The WordPress Register Activation Hook

For those of you who have been following development of the WordPress Plugin Boilerplate, you’ll recall that I previously included the register_activation_hook and register_deactivation_hook calls within the the class itself.

In the latest version of the Boilerplate, they’ve been removed outside of the context of the class and into a separate file. Last week, I received a great comment asking why this decision was made:

I have this one question – why plugin activation/deactivation hooks are registered outside the constructor (as they were in v1.0) ?

I thought it would be better to discuss the decision in a blog post rather than in a lengthy comment.

The WordPress Register Activation Hook Function

There are two ways that I can go about explaining my particular implementation.

TL;DR

I’m handling the activation and deactivation hooks outside of the plugin class because I’ve opted to implement the Singleton Pattern, which requires a different strategy.

The Long Version

First, according to the Codex, the register_activation_hook is meant to provide the following functionality:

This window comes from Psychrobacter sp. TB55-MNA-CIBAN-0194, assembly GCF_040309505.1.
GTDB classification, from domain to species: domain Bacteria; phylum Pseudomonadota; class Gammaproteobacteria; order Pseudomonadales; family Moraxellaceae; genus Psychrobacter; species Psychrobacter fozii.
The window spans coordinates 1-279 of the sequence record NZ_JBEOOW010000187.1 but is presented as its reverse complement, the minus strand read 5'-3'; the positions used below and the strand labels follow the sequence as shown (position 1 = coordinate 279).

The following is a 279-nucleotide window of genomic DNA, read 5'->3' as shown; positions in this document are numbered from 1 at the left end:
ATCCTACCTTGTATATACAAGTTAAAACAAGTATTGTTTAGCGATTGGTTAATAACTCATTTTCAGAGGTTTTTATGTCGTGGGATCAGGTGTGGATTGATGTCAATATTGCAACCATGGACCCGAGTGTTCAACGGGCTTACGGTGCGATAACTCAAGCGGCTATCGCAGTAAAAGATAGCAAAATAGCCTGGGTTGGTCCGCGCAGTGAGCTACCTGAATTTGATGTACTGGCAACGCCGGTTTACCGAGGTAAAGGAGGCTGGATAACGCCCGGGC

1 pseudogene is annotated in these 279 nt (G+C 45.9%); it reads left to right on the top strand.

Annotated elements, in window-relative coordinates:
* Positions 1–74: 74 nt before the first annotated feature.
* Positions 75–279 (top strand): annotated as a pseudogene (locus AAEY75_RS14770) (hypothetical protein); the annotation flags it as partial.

The register_activation_hook function registers a plugin function to be run when the plugin is activated.

And the register_deactivation_hook is meant to provide similar functionality:

The function register_deactivation_hook (introduced in WordPress 2.0) registers a plugin function to be run when the plugin is deactivated.

Sure, it’s easy enough to understand – but there are some subtle nuances that come with working with these two functions.

Primarily, they expect that the functions are marked as static and their use depends on if you’re using object-oriented programming or procedural programming.

Yes, it’s completely possible – and acceptable – to keep the plugin activation and deactivation functions within the class, and it’s possible to specify the hooks in the constructor; however, because the second version of the Boilerplate places the class in a separate file, because the Boilerplate implements the Singleton Pattern, and because I’m using a secondary file to grab an instance of the plugin, I opted to place the register activation and deactivation hooks out of the constructor.

Straight from the Codex, here’s their example::

class MyPlugin {
     static function install() {
            // do not generate any output here
     }
}
register_activation_hook( __FILE__, array('MyPlugin', 'install') );

But there’s a subtly to this example and the Boilerplate and that’s that the plugin class is in one file, and the plugin is loaded by a secondary file.

To that end, I’m following the strategy above except I’ve placed the call to register_activation_hook in a separate file that invokes the static activation (or deactivation) functions.

So, ultimately, it’s not an arbitrary design decision. Instead, it’s more of a function of the implementation of the Singleton Pattern which is better covered in the topic of a series of different posts.

12 Replies to “The WordPress Register Activation Hook”